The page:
Born in America - 05/28/14

  I often wonder why God decided I should be born here?  One day, I'm going to ask Him that.  I'm so grateful that I and every other American won the lottery on this.  What are the odds?  Consider there are more than 7 billion people in the world and just 313 million Americans.   Born in America....  where we can say what we want to say, do what we want to do, worship how we choose to worship, work where we want to work and live where we want to live.  This is not a slight on any other country.  I've visited many and always appreciate a new culture.  It's just to say... we've got it pretty darn good here and that's due in large part to our military and their selfless service.

  After witnessing abject poverty in other countries... kids living in boxes for example in the Philippines.... I'm overcome with a sense of gratitude every time I reflect on how relatively safe we are here.   Case in point: I can send my children to school... an amazing school... where I don't have to worry about a terrorist group barging in, stealing them and all of their classmates and ushering them off to a life of sexual slavery.  The 200 Nigerian girls have been missing 7 weeks now.  Once again, our US men and women, are offering up their services to help find the girls. We have 80 US troops there at present trying to help wrestle the girls away from the Islamic fanatical group, Boko Haram.  Its leader, Abubakar Shekau has said, "Allah says I should sell.  He commands me to sell.  I sell women."   That quote makes me want to puke right here, right now.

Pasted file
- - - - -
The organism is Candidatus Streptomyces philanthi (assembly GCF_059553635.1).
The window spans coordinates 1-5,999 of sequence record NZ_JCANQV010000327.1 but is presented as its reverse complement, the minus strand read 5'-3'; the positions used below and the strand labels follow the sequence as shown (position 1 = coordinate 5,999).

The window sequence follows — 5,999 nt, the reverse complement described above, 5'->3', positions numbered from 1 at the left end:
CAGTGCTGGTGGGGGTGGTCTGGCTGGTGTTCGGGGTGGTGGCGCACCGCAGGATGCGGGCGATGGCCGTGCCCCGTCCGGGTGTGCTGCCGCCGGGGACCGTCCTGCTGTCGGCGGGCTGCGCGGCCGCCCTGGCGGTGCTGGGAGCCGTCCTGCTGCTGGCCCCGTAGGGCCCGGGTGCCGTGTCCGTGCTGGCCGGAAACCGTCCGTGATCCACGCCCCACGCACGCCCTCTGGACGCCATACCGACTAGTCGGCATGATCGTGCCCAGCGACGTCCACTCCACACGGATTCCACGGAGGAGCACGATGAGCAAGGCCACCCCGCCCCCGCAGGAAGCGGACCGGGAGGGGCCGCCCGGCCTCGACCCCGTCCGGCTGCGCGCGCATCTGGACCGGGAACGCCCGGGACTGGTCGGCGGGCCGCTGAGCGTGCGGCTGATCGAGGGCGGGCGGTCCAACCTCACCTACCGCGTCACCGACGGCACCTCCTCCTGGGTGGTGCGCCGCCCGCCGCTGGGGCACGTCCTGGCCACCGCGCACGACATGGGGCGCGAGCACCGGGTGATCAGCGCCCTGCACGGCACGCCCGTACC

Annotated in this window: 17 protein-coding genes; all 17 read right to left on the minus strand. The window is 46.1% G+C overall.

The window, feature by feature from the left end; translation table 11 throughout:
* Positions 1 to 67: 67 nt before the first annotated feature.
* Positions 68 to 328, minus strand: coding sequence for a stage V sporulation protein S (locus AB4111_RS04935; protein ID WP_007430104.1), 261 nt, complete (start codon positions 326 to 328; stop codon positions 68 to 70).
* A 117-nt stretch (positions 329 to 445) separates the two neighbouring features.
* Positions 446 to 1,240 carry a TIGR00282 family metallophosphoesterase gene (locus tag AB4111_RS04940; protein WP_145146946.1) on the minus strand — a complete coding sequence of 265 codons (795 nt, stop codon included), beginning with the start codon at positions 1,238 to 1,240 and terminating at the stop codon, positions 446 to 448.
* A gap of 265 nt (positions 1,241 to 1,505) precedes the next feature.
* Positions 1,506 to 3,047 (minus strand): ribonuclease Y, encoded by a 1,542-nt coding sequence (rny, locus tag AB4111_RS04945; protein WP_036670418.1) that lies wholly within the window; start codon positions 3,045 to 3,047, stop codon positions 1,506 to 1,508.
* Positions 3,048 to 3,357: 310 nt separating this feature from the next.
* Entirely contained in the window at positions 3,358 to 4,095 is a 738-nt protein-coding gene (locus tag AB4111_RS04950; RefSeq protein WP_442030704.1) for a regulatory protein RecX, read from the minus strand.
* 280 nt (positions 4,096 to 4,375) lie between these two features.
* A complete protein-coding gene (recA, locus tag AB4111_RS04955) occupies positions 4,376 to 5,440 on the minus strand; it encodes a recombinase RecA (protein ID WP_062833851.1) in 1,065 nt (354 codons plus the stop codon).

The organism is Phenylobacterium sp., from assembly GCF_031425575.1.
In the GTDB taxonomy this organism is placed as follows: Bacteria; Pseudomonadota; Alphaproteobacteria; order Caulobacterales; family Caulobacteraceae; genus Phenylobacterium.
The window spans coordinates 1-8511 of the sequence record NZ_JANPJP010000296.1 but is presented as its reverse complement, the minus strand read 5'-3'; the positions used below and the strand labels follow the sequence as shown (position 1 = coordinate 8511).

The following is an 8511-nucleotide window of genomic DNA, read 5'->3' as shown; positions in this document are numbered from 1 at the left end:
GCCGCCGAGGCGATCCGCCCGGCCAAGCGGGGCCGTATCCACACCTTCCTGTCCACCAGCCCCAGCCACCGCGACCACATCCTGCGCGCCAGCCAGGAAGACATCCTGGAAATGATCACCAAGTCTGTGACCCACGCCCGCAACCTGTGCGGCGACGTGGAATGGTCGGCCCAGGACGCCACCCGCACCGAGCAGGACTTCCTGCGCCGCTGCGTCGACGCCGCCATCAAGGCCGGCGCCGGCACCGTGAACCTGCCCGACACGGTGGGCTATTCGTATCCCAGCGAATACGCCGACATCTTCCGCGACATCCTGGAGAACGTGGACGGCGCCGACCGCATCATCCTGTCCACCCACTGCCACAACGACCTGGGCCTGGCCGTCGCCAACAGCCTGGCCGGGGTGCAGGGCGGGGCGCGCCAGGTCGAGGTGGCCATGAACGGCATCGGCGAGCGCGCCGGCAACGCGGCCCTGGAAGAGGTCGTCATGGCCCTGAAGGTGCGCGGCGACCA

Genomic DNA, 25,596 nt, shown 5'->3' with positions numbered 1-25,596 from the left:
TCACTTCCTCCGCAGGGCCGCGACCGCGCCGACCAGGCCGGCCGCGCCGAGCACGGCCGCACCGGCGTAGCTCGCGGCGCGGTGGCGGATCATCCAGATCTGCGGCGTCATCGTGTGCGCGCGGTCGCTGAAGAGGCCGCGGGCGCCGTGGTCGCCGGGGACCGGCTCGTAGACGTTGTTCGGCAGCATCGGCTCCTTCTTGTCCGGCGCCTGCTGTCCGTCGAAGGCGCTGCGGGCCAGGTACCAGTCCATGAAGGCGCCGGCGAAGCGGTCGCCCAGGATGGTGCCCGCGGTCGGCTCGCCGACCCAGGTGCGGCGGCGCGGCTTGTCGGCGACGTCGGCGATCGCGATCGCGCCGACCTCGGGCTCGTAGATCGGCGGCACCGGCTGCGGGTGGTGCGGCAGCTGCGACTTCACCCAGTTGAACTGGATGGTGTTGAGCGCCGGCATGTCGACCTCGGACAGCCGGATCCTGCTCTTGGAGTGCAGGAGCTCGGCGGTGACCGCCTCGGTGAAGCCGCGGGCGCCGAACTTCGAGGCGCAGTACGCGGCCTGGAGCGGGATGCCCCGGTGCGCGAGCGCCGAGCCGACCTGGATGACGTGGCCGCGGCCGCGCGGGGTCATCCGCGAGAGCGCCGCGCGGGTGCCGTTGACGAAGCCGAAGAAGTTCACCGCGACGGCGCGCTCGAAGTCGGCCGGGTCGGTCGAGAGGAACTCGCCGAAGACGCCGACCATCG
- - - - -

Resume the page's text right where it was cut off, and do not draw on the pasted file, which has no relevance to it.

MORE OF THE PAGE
America may take some flack as some accuse us of acting as the world's police, but we're the first everybody calls when they need help. So many countries want what we have.  Civility.  Safety.  Law & Order.  Peace.  It may not be perfect, but it's better than the alternative.  Memorial Day isn't just one May day a year.  Memorial Day is every day.  Omnipresent... seemingly just like our military.

 

Get This

Last Update on October 24, 2014 09:09 GMT

COIN TOSS-MAYOR

LIMA, Peru (AP) -- Usually, one flips a coin to determine things like who gets the ball first in a football game or who gets first dibs at the last slice of pie or something. But to settle an election? That's what happened in a small town high in the Peruvian Andes. Two candidates tied at the ballot box -- with each getting 236 votes in the municipal election. Peru's electoral law allows tie races to be decided by a coin toss. So the coin was tossed. And the winner -- Wilber Medina. His rival says he's cool with the results. It isn't known whether heads or tails carried the day -- and the election.

PUMPKINS-PIGS

SOMERSWORTH, N.H. (AP) -- It started as a potential case of pilfered pumpkins. But it turned out to be a windfall for a group of pigs. Foster's Daily Democrat in Somersworth, New Hampshire reports hundreds of pumpkins were reported stolen earlier week. The gourds had been set aside behind a school to be sold this weekend at a craft fair. The investigation didn't get far. Turns out a farmer spotted the pumpkins and asked a school worker if he could take them to feed his pigs. The school employee didn't know the pumpkins were being saved -- and the farmer took them. Police say the only ones that turned out happy in the whole episode -- are the hogs.

FIREWORKS-FUNERAL

SPRINGFIELD, Mo. (AP) -- When the fireworks burst in the air tomorrow night over Springfield, Missouri -- it won't be the Fourth of July -- but the last of James Carver. A Missouri funeral director will be bidding farewell to his dad -- by having his cremated remains mixed with fireworks -- and launched into the sky. Carver's father is the first to try the program by Greenlawn Funeral Homes. His son Jim is the funeral director -- and says the eight-minute fireworks display will be followed by a cookout and memorial celebration.

 
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